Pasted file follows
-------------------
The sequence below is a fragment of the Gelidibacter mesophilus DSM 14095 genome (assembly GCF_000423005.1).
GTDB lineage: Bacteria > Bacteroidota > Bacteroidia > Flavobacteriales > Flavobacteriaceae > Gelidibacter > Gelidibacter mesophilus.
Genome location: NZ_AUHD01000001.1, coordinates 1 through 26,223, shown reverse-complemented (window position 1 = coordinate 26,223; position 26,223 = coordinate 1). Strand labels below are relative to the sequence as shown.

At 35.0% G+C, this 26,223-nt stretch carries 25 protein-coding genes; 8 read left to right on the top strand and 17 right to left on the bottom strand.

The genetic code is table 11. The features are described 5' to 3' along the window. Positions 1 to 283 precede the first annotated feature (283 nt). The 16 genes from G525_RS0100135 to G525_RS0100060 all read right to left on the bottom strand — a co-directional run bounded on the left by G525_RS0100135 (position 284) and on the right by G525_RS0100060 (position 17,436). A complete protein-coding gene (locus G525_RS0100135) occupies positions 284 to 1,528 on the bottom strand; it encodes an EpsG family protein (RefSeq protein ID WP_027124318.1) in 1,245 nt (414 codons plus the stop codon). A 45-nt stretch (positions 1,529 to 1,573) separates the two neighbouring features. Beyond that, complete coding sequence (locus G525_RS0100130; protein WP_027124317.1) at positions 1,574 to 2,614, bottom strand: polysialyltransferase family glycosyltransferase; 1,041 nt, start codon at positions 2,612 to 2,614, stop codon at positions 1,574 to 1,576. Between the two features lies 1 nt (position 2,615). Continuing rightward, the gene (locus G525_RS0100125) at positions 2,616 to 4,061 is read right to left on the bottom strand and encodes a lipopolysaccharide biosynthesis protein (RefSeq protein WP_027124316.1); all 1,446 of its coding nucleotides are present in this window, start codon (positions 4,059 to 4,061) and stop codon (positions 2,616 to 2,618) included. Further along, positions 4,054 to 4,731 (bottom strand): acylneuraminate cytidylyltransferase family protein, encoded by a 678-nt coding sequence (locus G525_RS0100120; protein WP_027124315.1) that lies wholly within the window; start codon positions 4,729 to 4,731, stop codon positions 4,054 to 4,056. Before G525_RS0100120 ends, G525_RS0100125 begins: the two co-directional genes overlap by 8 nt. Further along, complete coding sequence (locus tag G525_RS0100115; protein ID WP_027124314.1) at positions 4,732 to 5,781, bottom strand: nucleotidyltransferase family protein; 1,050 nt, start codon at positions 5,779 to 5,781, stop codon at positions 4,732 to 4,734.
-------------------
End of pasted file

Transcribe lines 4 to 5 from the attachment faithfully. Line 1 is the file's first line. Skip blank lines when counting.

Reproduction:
At 35.0% G+C, this 26,223-nt stretch carries 25 protein-coding genes; 8 read left to right on the top strand and 17 right to left on the bottom strand.

The genetic code is table 11. The features are described 5' to 3' along the window. Positions 1 to 283 precede the first annotated feature (283 nt). The 16 genes from G525_RS0100135 to G525_RS0100060 all read right to left on the bottom strand — a co-directional run bounded on the left by G525_RS0100135 (position 284) and on the right by G525_RS0100060 (position 17,436). A complete protein-coding gene (locus G525_RS0100135) occupies positions 284 to 1,528 on the bottom strand; it encodes an EpsG family protein (RefSeq protein ID WP_027124318.1) in 1,245 nt (414 codons plus the stop codon). A 45-nt stretch (positions 1,529 to 1,573) separates the two neighbouring features. Beyond that, complete coding sequence (locus G525_RS0100130; protein WP_027124317.1) at positions 1,574 to 2,614, bottom strand: polysialyltransferase family glycosyltransferase; 1,041 nt, start codon at positions 2,612 to 2,614, stop codon at positions 1,574 to 1,576. Between the two features lies 1 nt (position 2,615). Continuing rightward, the gene (locus G525_RS0100125) at positions 2,616 to 4,061 is read right to left on the bottom strand and encodes a lipopolysaccharide biosynthesis protein (RefSeq protein WP_027124316.1); all 1,446 of its coding nucleotides are present in this window, start codon (positions 4,059 to 4,061) and stop codon (positions 2,616 to 2,618) included. Further along, positions 4,054 to 4,731 (bottom strand): acylneuraminate cytidylyltransferase family protein, encoded by a 678-nt coding sequence (locus G525_RS0100120; protein WP_027124315.1) that lies wholly within the window; start codon positions 4,729 to 4,731, stop codon positions 4,054 to 4,056. Before G525_RS0100120 ends, G525_RS0100125 begins: the two co-directional genes overlap by 8 nt. Further along, complete coding sequence (locus tag G525_RS0100115; protein ID WP_027124314.1) at positions 4,732 to 5,781, bottom strand: nucleotidyltransferase family protein; 1,050 nt, start codon at positions 5,779 to 5,781, stop codon at positions 4,732 to 4,734.